Tuesday, July 13th, 2010
AVG (AU/NZ) offers some quick online security tips for business and leisure travellers:

Today’s workforce is one that is increasingly mobile and networked, with people frequently travelling interstate or overseas for business purposes. When they do so, they take their laptops and other mobile devices, which often contain sensitive business data.

Lloyd Borrett, Security Evangelist at AVG (AU/NZ), says: “When people travel, they move out of their organisation’s information security firewalls, but often don’t consider the risks in doing so. Research shows that free wireless public networks located in airports and other public places are ripe for exploitation by cyber criminals, thus making business and personal data vulnerable to breaches.”

AVG (AU/NZ) has some tips for travellers to stay safe on their business and leisure trips:

Security Settings:
• Make sure your PC is up-to-date with robust anti-virus or Internet security software that includes a real-time web scanner, firewall and e-mail protection.
• Ensure that you clean your devices of any spyware and malware before every trip and periodically do so even during the visit. This will reduce the risks of attacks in unsecure zones.
• Ensure that the security settings (including firewall settings) on your devices are set on high and on maximum prevention.

Wi-fi and High Speed Internet Zones:
• Be very careful what information you share in public locations. Even seemingly innocuous logins to web e-mail accounts could give hackers access to get into your more important data, especially if you're like most people and use the same password – maybe with a few variants - for almost all your online accounts.
• Turn off shared folders. If you unwittingly connect to a malicious network, a cyber criminal could easily transfer a malicious spyware agent onto your machine that could follow you and track your online activities even after you leave the public location.
• When at hotels, airports or restaurants make sure you use the secure connections offered by them.
• As far as possible, while travelling, avoid logging onto any financial web sites, or using your credit cards to conduct any transactions online, especially when in Wi-fi zones.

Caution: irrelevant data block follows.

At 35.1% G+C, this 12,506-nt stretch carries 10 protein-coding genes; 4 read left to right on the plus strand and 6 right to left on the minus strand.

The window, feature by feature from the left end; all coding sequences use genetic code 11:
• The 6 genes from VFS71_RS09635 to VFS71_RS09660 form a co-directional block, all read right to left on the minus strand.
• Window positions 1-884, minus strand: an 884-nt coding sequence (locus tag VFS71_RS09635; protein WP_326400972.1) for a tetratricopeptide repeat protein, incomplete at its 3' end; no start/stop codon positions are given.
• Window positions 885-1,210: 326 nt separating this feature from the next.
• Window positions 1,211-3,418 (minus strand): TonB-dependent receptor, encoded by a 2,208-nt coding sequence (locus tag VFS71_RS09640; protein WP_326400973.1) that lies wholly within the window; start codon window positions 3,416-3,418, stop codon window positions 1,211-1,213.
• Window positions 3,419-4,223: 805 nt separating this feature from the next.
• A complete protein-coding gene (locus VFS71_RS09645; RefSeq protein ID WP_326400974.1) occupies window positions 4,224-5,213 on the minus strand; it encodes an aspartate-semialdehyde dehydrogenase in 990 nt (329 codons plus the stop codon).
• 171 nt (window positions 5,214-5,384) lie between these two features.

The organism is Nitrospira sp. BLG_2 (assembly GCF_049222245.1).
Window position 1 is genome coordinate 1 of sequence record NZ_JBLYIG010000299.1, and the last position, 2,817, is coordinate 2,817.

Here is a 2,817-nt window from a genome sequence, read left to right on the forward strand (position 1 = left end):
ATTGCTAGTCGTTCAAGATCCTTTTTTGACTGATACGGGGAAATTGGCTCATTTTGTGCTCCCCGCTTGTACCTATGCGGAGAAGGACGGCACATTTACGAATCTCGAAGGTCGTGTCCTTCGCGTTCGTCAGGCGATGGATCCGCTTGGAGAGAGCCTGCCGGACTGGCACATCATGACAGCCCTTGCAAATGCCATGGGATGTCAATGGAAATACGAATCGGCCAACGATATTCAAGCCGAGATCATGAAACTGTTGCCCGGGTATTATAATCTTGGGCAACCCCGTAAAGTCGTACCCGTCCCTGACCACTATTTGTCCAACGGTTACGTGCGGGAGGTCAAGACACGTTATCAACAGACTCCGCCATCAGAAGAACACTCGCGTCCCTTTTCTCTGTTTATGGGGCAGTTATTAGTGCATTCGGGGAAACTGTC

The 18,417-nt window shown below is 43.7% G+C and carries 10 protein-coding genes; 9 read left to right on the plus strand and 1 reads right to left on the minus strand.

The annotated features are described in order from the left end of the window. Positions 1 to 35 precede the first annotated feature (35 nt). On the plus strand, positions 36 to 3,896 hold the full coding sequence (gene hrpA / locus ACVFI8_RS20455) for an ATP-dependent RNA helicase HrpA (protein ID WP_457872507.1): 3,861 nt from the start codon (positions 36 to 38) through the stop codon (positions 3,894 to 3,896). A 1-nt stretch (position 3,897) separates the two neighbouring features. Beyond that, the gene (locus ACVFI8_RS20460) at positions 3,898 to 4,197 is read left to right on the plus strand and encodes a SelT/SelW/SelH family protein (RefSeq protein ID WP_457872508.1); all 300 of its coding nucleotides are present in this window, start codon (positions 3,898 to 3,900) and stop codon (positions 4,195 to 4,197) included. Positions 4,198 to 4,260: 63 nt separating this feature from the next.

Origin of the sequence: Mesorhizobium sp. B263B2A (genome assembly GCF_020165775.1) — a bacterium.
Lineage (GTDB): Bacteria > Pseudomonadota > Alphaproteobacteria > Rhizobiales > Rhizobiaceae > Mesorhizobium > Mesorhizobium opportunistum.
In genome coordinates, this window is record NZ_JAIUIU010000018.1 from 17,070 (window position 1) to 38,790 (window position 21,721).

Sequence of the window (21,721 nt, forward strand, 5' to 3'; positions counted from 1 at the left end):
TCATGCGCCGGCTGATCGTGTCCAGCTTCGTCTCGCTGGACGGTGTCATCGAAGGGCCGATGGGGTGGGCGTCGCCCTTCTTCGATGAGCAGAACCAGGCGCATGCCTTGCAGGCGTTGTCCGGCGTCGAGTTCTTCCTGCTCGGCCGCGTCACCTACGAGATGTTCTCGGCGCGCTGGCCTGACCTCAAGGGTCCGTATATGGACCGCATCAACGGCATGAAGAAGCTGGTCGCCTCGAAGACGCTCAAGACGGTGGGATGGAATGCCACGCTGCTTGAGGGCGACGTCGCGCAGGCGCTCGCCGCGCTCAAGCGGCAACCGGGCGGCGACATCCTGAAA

Data on Your Device:
• Ensure your laptops and PDAs are protected using hard drive password locking systems. Another effective tip to avoid outsiders from accessing your personal files is enabling screen-saver passwords. This will ensure that even if someone gets hold of your devices, they won’t be able to access any information and data.
• Ensure that you create back-ups of all your work and personal data that you have on your devices before your expedition and keep it in a safe and secure place.

Physical theft:
• Avoid carrying written copies of passwords, credit card numbers and other PINs, which can easily be lost or stolen and fall into the wrong hands.
• Use locks, combinations, chains and other devices to avoid thefts.
• Avoid saving any personal data or confidential data on your laptop, mobile phone or PDAs so that the information doesn’t fall into the hands of criminals in case of theft.
• If your laptop, phone or other portable device is stolen, make sure that you report the theft to the local police.

Borrett also warns travellers to be very careful about who they tell about their travel movements and what they post about it on social media sites.

“Thieves have been known to follow status updates on social media pages and posts on Facebook and Twitter. They could break into your home or business while you’re away. Go through and properly configure the privacy settings on any social media sites you use.”

“If you do all of the above, you have an excellent chance of thwarting any would-be cyber criminals or thieves who are looking for easy pickings,” Borrett concludes.

AVG (AU/NZ) has a comprehensive range of security tips on its web site at http://www.avg.com.au/resources/security-tips/

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AVG, Internet security, firewalls, anti-virus, anti-spam

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